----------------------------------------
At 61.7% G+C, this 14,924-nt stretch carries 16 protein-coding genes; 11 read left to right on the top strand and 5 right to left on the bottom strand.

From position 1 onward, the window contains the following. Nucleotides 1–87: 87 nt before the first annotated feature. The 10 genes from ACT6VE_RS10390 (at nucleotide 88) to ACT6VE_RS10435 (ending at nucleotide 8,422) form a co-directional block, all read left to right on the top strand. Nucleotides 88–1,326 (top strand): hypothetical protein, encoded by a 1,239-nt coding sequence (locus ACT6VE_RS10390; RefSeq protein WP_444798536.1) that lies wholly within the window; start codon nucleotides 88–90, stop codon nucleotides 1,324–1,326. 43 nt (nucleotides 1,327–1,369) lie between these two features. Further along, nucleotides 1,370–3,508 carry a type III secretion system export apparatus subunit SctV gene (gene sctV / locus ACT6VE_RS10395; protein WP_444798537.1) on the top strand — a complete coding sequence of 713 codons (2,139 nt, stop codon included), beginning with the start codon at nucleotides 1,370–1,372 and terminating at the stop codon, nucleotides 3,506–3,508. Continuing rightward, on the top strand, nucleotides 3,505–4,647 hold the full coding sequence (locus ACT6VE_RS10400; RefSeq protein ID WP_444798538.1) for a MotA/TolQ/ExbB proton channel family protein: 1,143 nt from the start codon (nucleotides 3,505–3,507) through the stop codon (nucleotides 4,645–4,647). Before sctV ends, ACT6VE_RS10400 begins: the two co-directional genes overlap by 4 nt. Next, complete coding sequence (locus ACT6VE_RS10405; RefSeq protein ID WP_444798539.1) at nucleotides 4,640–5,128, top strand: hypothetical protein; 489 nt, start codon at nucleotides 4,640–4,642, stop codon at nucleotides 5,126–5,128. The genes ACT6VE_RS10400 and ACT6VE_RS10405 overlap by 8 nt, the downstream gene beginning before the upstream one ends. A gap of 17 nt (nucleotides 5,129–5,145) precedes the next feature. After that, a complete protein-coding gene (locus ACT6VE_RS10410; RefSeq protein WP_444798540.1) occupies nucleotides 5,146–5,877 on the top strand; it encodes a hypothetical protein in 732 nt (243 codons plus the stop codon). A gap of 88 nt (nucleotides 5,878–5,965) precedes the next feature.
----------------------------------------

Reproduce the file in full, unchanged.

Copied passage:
At 61.7% G+C, this 14,924-nt stretch carries 16 protein-coding genes; 11 read left to right on the top strand and 5 right to left on the bottom strand.

From position 1 onward, the window contains the following. Nucleotides 1–87: 87 nt before the first annotated feature. The 10 genes from ACT6VE_RS10390 (at nucleotide 88) to ACT6VE_RS10435 (ending at nucleotide 8,422) form a co-directional block, all read left to right on the top strand. Nucleotides 88–1,326 (top strand): hypothetical protein, encoded by a 1,239-nt coding sequence (locus ACT6VE_RS10390; RefSeq protein WP_444798536.1) that lies wholly within the window; start codon nucleotides 88–90, stop codon nucleotides 1,324–1,326. 43 nt (nucleotides 1,327–1,369) lie between these two features. Further along, nucleotides 1,370–3,508 carry a type III secretion system export apparatus subunit SctV gene (gene sctV / locus ACT6VE_RS10395; protein WP_444798537.1) on the top strand — a complete coding sequence of 713 codons (2,139 nt, stop codon included), beginning with the start codon at nucleotides 1,370–1,372 and terminating at the stop codon, nucleotides 3,506–3,508. Continuing rightward, on the top strand, nucleotides 3,505–4,647 hold the full coding sequence (locus ACT6VE_RS10400; RefSeq protein ID WP_444798538.1) for a MotA/TolQ/ExbB proton channel family protein: 1,143 nt from the start codon (nucleotides 3,505–3,507) through the stop codon (nucleotides 4,645–4,647). Before sctV ends, ACT6VE_RS10400 begins: the two co-directional genes overlap by 4 nt. Next, complete coding sequence (locus ACT6VE_RS10405; RefSeq protein ID WP_444798539.1) at nucleotides 4,640–5,128, top strand: hypothetical protein; 489 nt, start codon at nucleotides 4,640–4,642, stop codon at nucleotides 5,126–5,128. The genes ACT6VE_RS10400 and ACT6VE_RS10405 overlap by 8 nt, the downstream gene beginning before the upstream one ends. A gap of 17 nt (nucleotides 5,129–5,145) precedes the next feature. After that, a complete protein-coding gene (locus ACT6VE_RS10410; RefSeq protein WP_444798540.1) occupies nucleotides 5,146–5,877 on the top strand; it encodes a hypothetical protein in 732 nt (243 codons plus the stop codon). A gap of 88 nt (nucleotides 5,878–5,965) precedes the next feature.